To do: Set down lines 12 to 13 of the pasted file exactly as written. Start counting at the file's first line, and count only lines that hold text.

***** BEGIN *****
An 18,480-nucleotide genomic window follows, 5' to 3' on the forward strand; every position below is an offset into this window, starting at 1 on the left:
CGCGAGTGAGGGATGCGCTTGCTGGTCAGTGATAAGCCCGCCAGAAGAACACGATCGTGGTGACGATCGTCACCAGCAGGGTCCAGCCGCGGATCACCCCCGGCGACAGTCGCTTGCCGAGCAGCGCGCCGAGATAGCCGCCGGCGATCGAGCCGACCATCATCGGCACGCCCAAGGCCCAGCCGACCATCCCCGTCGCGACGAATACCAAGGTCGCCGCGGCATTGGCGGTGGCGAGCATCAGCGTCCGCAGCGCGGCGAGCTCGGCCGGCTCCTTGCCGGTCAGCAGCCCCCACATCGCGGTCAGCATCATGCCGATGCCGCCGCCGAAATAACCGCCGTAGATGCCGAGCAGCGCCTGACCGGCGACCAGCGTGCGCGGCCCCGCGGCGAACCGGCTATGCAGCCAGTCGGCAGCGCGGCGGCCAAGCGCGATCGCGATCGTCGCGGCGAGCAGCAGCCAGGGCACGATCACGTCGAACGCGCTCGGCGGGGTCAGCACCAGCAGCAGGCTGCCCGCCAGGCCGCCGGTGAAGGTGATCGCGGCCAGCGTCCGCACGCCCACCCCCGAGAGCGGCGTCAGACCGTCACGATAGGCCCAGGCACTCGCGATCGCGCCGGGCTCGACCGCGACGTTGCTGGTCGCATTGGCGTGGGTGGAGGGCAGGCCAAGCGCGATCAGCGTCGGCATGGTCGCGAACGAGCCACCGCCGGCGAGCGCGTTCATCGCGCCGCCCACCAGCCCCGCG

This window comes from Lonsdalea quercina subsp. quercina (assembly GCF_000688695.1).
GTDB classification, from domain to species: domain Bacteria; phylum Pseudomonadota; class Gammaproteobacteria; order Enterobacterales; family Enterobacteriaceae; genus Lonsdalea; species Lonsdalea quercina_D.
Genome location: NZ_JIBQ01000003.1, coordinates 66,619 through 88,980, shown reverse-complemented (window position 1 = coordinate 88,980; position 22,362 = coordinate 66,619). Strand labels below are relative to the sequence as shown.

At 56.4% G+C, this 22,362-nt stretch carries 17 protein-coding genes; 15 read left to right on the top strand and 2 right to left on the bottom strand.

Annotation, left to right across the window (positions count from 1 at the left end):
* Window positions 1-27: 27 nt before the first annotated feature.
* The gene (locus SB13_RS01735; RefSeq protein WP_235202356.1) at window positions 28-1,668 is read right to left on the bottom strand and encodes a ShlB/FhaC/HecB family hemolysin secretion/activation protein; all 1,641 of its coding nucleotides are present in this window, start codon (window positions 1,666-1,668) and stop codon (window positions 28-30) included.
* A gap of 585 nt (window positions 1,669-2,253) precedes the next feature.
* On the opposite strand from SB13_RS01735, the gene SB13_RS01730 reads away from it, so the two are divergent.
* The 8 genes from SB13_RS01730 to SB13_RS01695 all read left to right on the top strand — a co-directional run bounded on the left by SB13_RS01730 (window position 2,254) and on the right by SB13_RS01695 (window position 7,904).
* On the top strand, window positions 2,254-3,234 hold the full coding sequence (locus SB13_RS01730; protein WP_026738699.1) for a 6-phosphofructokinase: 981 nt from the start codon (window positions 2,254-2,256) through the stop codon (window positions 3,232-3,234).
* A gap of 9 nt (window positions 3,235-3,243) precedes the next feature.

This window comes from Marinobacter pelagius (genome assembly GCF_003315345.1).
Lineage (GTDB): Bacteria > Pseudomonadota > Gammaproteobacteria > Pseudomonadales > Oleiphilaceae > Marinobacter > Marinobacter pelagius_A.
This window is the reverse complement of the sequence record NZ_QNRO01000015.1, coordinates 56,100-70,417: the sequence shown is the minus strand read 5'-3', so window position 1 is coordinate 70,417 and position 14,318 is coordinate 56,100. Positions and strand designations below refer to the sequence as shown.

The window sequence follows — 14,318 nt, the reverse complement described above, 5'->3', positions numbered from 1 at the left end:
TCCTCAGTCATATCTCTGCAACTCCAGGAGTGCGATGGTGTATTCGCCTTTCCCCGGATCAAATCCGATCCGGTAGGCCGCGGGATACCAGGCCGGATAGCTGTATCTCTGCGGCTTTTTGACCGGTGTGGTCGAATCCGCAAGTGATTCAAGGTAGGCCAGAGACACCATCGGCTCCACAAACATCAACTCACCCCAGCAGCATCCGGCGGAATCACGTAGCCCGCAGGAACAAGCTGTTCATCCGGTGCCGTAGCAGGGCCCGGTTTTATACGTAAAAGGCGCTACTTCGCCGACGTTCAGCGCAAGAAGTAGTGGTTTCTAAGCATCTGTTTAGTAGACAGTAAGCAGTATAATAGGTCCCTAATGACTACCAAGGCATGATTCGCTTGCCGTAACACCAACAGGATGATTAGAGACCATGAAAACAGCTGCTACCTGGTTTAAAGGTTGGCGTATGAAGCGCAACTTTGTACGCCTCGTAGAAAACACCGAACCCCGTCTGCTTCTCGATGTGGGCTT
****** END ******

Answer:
* The 8 genes from SB13_RS01730 to SB13_RS01695 all read left to right on the top strand — a co-directional run bounded on the left by SB13_RS01730 (window position 2,254) and on the right by SB13_RS01695 (window position 7,904).
* On the top strand, window positions 2,254-3,234 hold the full coding sequence (locus SB13_RS01730; protein WP_026738699.1) for a 6-phosphofructokinase: 981 nt from the start codon (window positions 2,254-2,256) through the stop codon (window positions 3,232-3,234).